Mr. B. R. HEPBURN (Prince Edward):
I have listened with a good deal of interest to the remarks of my hon. friend the member for East Lambton (Mr. Armstrong), and I believe he is perfectly sincere in his desire to have this Bill pass. Having been, however, in the steamboat business for a number of years, but fortunately now 17
being out of it, I can see that if this Bill is passed, it will cause all sorts of complications. If the hon. member for East Lamb-ton was thoroughly familiar with the port of Montreal, for example, and the thousands of small ships owned by different individuals that trade between the port of Montreal and the ports of the lower St. Lawrence in the different parts of Quebec, he would see it would be almost impossible to put such boats under the jurisdiction of the Railway Commission. If we attempted to do that, we would put the small boat owners absolutely out of business. A great many of the men owning boats that operate on the lower St. Lawrence are uneducated, not being able to read or write, and they have trouble enough now endeavouring to make a small living out of the operation of their boats, because of the slowness of time in the carrying of freight between ports and the giving to the people of a service probably once every week or once every two weeks, as the case may be.
The manner in which freight rates are arrived at with regard to package freight for carriage on the Great Lakes is that the steamboat owners take the freight and work on a differential basis. The differential between Montreal and Port Arthur, for example, runs from two cents for fifth-class freight to either eight or ten cents for first-class freight. Let us suppose that I am operating a line of steamers from Montreal to Port Arthur to connect with the railroads there, and that I am running a boat a day and giving quicker service from Montreal to Winnipeg than do the railroads, is there any reason why I should not be allowed to charge the shippers, as much money as the railroads do? I cannot see any reason why I should not, and I am satisfied that the Railway Commission could not see any either. The Canadian steamship owners are giving a daily service out of Montreal and are operating at a less cost than the railways, on a first-class rate of ten cents per 100 lb., and a fifth-class rate of two cents per hundred. The hon. member for Centre Toronto (Mr. Bristol) has given reasons why the control of the grain carriers between Port Arthur and Liverpool via Montreal should be in the hands of the steamboat owners in order to enable them to meet competition via New York. If you attempt to put grain rates under the jurisdiction of the Railway Commission, you will practically ruin the Canadian shipping industry and drive all business via Buffalo and New York.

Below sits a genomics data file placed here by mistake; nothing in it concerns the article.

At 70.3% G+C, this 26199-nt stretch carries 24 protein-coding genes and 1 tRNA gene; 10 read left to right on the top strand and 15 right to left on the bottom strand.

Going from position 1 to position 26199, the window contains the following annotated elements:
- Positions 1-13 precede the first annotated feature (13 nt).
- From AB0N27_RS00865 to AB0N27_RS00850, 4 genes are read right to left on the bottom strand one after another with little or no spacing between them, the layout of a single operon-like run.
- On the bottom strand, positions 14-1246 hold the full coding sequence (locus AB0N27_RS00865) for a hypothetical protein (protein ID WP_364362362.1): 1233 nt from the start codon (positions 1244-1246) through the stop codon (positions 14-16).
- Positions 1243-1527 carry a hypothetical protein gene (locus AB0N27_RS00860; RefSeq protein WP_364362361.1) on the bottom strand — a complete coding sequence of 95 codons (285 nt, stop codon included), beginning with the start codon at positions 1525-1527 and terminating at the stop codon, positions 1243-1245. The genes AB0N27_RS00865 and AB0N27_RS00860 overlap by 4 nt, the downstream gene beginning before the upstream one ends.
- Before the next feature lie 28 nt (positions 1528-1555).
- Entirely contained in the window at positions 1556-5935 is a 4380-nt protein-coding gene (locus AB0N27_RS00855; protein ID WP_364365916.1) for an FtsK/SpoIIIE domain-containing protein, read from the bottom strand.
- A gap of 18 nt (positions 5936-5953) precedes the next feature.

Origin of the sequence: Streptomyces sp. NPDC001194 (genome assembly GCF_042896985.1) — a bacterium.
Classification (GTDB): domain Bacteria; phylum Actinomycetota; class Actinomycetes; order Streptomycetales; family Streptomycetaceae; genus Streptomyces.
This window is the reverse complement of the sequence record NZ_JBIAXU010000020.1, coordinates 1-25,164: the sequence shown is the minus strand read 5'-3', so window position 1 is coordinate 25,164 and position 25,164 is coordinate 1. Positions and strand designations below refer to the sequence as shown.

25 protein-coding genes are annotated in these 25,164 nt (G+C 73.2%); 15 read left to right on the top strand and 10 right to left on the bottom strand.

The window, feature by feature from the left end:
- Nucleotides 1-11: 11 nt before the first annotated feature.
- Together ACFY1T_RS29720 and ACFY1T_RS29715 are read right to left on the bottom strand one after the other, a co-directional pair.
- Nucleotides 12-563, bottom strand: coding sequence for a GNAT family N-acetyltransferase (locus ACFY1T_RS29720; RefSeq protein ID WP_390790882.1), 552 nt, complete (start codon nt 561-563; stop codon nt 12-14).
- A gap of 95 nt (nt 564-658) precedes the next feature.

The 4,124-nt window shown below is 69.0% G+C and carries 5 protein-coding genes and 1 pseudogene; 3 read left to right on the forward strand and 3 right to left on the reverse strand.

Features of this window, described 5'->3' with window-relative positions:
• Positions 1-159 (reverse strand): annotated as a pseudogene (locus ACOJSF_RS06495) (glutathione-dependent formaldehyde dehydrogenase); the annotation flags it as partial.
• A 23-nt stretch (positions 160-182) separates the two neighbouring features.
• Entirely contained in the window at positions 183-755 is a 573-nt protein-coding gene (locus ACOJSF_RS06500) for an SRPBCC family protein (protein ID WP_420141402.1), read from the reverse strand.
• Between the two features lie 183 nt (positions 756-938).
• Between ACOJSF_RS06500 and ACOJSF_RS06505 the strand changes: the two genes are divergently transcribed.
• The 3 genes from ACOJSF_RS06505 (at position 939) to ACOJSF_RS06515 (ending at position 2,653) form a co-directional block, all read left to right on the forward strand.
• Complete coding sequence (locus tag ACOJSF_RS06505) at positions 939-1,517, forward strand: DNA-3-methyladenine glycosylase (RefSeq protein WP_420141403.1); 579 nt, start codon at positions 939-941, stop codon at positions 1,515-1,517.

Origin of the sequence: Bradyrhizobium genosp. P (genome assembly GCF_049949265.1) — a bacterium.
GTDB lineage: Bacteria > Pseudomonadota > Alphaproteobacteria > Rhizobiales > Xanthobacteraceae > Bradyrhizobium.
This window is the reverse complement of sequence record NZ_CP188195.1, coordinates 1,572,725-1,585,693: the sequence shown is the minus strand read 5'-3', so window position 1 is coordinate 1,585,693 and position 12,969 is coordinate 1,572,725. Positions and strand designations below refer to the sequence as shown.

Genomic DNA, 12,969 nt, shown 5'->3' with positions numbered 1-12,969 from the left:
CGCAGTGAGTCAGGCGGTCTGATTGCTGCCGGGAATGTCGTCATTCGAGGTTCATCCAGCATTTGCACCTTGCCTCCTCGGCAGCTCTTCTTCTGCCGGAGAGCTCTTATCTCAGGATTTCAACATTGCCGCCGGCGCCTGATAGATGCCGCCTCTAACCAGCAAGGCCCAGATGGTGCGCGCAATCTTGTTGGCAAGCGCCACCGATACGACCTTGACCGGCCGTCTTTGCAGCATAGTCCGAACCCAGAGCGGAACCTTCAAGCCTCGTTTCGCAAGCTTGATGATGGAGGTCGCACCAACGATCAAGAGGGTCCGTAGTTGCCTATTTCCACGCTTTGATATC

The same thing applies to the smaller boats in the province of Ontario. I live in a
county in which the carriage of freight is practically dependent on the steamboat men. We have only one railroad there and only one line through the county. I know a number of men operating small boats on the Bay of Quinte and endeavouring to make a living. If you put them under the jurisdiction of the Railway Commission it will mean the introduction of men skilled in the formation of tariffs and so on, the elimination of the existing boat service, and bring about all kinds of trouble.
Topic: FIRST CANADIAN CONTINGENT- SUPPLY OF CARTRIDGES.
Subtopic: INLAND NAVIGATION RATES BILL.